45. 55. Conventions of Revolution <ul><li>Features are revolved to the projection plane, and then projected over. </li></ul>
46. 56. Exercise 3-4 Aligned Section
47. 57. Exercise 3-4 <ul><li>Given the front and unrevolved right side views, sketch the right side view as an aligned section using the conventions of revolution. The material is cast iron. </li></ul>
48. 58. Fill in the visible lines in the sectional view.
49. 59. Fill in the section lines.
50. 60. Notice how much clearer the sectional view is.
51. 61. Rib and Web Sections <ul><li>To avoid a false impression of thickness and solidity, ribs and webs are not sectioned. </li></ul>Cutting plane passes through the web No section lines in cut area of web
52. 62. Rib and Web Sections <ul><li>If the cutting plane passes crosswise through the rib or web, we include section lines. </li></ul>Cutting plane passes through the web Section lines in cut area of web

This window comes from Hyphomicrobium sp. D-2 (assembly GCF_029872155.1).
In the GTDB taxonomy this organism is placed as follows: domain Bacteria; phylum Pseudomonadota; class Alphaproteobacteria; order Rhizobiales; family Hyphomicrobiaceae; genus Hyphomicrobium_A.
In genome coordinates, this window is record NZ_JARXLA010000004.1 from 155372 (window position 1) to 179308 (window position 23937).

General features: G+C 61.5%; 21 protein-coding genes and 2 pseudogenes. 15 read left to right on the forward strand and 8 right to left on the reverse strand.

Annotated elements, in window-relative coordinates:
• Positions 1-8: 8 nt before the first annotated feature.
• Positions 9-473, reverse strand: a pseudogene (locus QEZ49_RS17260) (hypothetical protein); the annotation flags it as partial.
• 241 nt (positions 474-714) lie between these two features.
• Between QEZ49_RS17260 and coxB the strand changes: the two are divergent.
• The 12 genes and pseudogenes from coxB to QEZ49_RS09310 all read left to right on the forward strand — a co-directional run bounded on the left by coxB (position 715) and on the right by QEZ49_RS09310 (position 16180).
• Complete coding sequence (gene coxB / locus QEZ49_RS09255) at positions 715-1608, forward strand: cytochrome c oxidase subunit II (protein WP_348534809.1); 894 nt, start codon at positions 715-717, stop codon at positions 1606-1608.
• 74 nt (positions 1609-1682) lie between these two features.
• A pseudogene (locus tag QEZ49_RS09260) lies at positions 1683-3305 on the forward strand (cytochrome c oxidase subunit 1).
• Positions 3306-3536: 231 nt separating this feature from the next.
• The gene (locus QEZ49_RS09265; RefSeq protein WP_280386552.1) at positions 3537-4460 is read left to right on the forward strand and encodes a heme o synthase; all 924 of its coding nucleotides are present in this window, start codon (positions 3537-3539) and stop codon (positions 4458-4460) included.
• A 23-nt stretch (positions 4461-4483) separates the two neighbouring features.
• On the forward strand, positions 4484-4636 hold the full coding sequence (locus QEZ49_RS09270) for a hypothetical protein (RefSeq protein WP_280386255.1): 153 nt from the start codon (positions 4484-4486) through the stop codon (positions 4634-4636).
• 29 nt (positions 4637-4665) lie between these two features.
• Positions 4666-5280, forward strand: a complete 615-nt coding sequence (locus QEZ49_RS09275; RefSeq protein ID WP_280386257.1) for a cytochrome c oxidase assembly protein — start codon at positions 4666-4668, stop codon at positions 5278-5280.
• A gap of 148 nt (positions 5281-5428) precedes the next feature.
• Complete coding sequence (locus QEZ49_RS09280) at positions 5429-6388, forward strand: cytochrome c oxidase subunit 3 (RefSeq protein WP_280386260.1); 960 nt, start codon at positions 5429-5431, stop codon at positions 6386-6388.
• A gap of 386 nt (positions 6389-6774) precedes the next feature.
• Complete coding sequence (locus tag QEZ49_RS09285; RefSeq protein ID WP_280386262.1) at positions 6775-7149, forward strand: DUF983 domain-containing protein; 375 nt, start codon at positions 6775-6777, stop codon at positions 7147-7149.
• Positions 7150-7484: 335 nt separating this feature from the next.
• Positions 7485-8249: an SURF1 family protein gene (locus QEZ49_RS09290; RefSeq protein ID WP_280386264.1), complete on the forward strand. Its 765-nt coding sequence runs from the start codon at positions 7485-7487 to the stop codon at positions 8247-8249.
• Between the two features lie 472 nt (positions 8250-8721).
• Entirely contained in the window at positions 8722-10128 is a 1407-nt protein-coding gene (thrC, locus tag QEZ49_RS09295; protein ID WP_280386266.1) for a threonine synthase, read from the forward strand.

53. 63. Broken Section <ul><li>Sometimes only a partial or broken out section is needed. </li></ul><ul><ul><li>Hidden lines are shown in the non-sectioned area of a broken section. </li></ul></ul>
54. 64. Removed Section <ul><li>A removed section is one that is not in direct projection of the view containing the cutting plane. </li></ul>Not in projection path
55. 65. Removed Section Removed section should be labeled with name and scale.
56. 66. Revolved Section <ul><li>The cross sectional shape of an object may be shown in the longitudinal view by means of a revolved section . </li></ul>
57. 67. Non – Sectioned Parts <ul><li>It is common practice to show standard parts 'in the round' or un-sectioned. </li></ul><ul><ul><li>Nuts </li></ul></ul><ul><ul><li>Bolts </li></ul></ul><ul><ul><li>Rivets </li></ul></ul><ul><ul><li>Shafts </li></ul></ul><ul><ul><li>Screws </li></ul></ul>
58. 68. Thin Sections <ul><li>For extremely thin parts of less than 4 mm thickness, the parts should be shown in solid black or without section lines. </li></ul><ul><ul><li>Sheet metal </li></ul></ul><ul><ul><li>Washers </li></ul></ul><ul><ul><li>Gaskets </li></ul></ul>
59. 69. Sectioning The End